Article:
2  
This makes the pin cover callouts from other pins –  yuf Dec 5 '13 at 20:25

Try, getting a reference to the user location annotation (perhaps in mapView: didAddAnnotationViews:) and then bring that view to the front of the mapView after all of your annotations have been added.

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I haven't figured out to get a handle on it because you can't test for its class MKUserLocationView and all of my other annotations are regular MKAnnotationView objects and MKUserLocationView is a subclass of MKAnnotationView... I'm thinking about switching over my annotations to overlays so that I can manage the zindex of those and keep them separate from the user location annotation. Any other thoughts? –  jmcopeland Aug 23 '11 at 5:01
1  
You should be able to test the annotation property's class to see if it is an MKUserLocation and keep that as your user location view. –  Paul Tiarks Aug 23 '11 at 11:49
    
Thanks to your suggestion above I've been able to get ahold of the MKUserLocationView, but I haven't been able to bring it forward. I've tried various incantations with the bringSubviewToFront: but nothing I've tried works. Any thoughts? –  jmcopeland Aug 26 '11 at 1:02
1  
you may need to ask the superview of your MKUserLocationView to bring it to the front. I'm sure MKMapView does some unpredictable view hierarchies under the covers, but directly asking the MKUserLocationView's superview to bring it to front should do the trick, worth a shot anyway. –  Paul Tiarks Aug 26 '11 at 12:38
    
Expanding on Paul's comment above, have you tried [[view superview] bringSubviewToFront:view];? –  Scott Forbes Aug 27 '11 at 1:11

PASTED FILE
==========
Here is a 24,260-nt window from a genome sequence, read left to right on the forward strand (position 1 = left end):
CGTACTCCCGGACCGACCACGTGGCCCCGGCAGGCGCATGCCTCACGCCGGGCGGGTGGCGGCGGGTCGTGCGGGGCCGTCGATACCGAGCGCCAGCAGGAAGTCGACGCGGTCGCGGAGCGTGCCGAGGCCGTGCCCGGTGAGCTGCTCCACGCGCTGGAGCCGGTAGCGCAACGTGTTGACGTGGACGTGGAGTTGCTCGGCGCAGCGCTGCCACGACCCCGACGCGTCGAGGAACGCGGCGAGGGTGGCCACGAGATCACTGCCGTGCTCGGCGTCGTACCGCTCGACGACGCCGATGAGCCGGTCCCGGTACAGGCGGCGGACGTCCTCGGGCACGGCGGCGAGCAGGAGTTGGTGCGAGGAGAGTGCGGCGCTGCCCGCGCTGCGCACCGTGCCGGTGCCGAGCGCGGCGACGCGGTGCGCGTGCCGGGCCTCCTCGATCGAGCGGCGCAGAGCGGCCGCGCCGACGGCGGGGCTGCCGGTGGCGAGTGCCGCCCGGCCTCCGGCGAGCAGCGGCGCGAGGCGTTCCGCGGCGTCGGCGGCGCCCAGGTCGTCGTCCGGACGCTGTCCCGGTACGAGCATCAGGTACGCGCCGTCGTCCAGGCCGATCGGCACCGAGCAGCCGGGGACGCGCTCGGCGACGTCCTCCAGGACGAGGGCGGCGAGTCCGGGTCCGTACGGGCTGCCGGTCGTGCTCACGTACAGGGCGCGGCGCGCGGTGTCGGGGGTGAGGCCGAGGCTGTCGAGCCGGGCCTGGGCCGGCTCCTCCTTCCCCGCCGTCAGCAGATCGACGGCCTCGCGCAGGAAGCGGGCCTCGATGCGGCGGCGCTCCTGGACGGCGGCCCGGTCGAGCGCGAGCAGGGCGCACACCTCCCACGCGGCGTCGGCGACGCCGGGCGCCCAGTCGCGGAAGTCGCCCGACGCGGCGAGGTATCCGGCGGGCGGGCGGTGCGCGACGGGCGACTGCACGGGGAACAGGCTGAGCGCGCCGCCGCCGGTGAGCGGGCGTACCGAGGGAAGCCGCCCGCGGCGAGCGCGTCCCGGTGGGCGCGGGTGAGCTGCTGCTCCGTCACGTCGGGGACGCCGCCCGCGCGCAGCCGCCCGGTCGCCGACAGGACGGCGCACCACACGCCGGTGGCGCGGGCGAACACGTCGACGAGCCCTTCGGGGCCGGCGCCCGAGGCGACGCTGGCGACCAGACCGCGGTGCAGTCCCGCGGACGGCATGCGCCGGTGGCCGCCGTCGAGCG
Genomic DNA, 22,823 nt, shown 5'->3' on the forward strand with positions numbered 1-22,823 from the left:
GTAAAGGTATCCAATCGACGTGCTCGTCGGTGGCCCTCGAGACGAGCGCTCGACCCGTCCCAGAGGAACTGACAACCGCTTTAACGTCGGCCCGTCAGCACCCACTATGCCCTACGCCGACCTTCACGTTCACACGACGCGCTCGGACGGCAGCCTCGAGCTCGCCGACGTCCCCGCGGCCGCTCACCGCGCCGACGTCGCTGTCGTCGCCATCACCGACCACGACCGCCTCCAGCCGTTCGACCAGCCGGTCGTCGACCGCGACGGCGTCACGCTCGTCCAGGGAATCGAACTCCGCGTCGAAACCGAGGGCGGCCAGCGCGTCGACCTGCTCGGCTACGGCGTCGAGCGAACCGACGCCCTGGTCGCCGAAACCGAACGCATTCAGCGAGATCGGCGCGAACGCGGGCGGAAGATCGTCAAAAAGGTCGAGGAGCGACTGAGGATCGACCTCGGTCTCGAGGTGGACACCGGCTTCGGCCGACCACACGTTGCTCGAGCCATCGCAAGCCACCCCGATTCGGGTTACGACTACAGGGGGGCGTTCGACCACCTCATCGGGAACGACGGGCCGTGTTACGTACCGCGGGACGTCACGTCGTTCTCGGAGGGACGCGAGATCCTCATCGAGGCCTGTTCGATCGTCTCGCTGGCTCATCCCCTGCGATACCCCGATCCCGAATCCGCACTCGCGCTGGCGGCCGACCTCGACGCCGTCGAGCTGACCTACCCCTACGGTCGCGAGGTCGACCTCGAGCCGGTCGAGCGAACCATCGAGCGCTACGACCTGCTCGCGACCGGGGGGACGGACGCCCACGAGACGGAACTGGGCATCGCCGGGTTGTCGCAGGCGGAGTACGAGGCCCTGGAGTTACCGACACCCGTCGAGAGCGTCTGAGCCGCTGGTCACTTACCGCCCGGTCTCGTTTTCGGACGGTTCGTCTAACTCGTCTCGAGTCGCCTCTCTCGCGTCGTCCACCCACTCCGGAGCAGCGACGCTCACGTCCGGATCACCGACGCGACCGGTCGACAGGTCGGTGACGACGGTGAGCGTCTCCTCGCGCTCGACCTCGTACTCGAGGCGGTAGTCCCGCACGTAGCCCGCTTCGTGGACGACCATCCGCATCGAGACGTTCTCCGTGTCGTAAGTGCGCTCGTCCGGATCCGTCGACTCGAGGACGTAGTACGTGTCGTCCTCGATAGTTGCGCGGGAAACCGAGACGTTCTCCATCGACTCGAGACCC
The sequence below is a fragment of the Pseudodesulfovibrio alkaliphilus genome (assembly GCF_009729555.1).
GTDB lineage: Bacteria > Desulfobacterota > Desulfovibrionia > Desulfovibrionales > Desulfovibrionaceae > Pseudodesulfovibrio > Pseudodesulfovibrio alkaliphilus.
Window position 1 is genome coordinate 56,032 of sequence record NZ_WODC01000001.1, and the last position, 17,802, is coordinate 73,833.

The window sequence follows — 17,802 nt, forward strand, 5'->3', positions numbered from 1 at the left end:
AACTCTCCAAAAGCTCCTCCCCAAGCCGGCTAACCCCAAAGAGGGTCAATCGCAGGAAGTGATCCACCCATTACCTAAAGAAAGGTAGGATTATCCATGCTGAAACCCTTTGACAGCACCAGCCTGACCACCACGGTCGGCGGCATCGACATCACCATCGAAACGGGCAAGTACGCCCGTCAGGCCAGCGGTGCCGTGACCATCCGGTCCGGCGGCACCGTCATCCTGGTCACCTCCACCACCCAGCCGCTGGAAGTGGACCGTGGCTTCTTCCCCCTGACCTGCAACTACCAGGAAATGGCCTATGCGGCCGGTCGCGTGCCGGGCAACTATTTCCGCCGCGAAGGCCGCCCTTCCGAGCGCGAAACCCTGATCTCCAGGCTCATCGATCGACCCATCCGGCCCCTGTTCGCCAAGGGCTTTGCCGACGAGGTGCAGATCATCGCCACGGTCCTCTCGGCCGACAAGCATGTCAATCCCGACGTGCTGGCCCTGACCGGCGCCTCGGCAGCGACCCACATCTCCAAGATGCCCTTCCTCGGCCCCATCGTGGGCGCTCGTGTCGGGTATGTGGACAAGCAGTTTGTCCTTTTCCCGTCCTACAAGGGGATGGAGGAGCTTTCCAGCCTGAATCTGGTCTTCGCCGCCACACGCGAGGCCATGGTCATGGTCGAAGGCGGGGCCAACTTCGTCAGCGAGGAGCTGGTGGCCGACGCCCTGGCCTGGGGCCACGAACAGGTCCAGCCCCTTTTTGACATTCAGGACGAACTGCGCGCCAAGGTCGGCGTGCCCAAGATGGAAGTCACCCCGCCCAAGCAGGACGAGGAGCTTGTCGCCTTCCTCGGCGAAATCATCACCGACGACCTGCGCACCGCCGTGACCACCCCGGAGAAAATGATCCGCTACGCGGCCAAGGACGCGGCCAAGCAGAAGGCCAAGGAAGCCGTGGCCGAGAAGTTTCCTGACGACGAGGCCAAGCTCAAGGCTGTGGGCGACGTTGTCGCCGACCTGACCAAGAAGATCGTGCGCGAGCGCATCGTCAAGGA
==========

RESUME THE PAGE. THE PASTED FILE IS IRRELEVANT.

using zPosition is indeed the best approach and fastest vs using regionDidChangeAnimated

else you would suffer big performance issue with many annotations on map (as every change of frame would rescan all annotations)

so when creating the view of the annotation (or in didAddAnnotationViews) set : self.layer.zPosition = -1; (below all others)

and as pointed out by yuf: This makes the pin cover callouts from other pins – yuf Dec 5 '13 at 20:25

i.e. the annotation view will appear below other pins.

to fix, simply reput the zPosition to 0 when you have a selection

-(void) mapView:(MKMapView*)mapView didSelectAnnotationView:(MKAnnotationView*)view {
    if ([view isKindOfClass:[MyCustomAnnotationView class]])
        view.layer.zPosition = 0;
   ...
}

-(void) mapView:(MKMapView*)mapView didDeselectAnnotationView:(MKAnnotationView*)view {
    if ([view isKindOfClass:[MyCustomAnnotationView class]])
        view.layer.zPosition = -1;
   ...
}
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Here is a way to do it using predicates. I think it should be faster

NSPredicate *userLocationPredicate = [NSPredicate predicateWithFormat:@"class == %@", [MKUserLocation class]];
NSArray* userLocation = [[self.mapView annotations] filteredArrayUsingPredicate:userLocationPredicate];

if([userLocation count]) {
    NSLog(@"Bring blue location dot to front");
    MKAnnotationView *view = [self.mapView viewForAnnotation:(MKUserLocation *)[userLocation objectAtIndex:0]];
    [[view superview] bringSubviewToFront:view];
}
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Using Underscore.m

_.array(mapView.annotations). filter(^ BOOL (id<MKAnnotation> annotation) { return [annotation isKindOfClass:[MKUserLocation class]]; }) .each(^ (id<MKAnnotation> annotation) { [[[mapView viewForAnnotation:annotation] superview] bringSubviewToFront:[mapView viewForAnnotation:annotation]]; });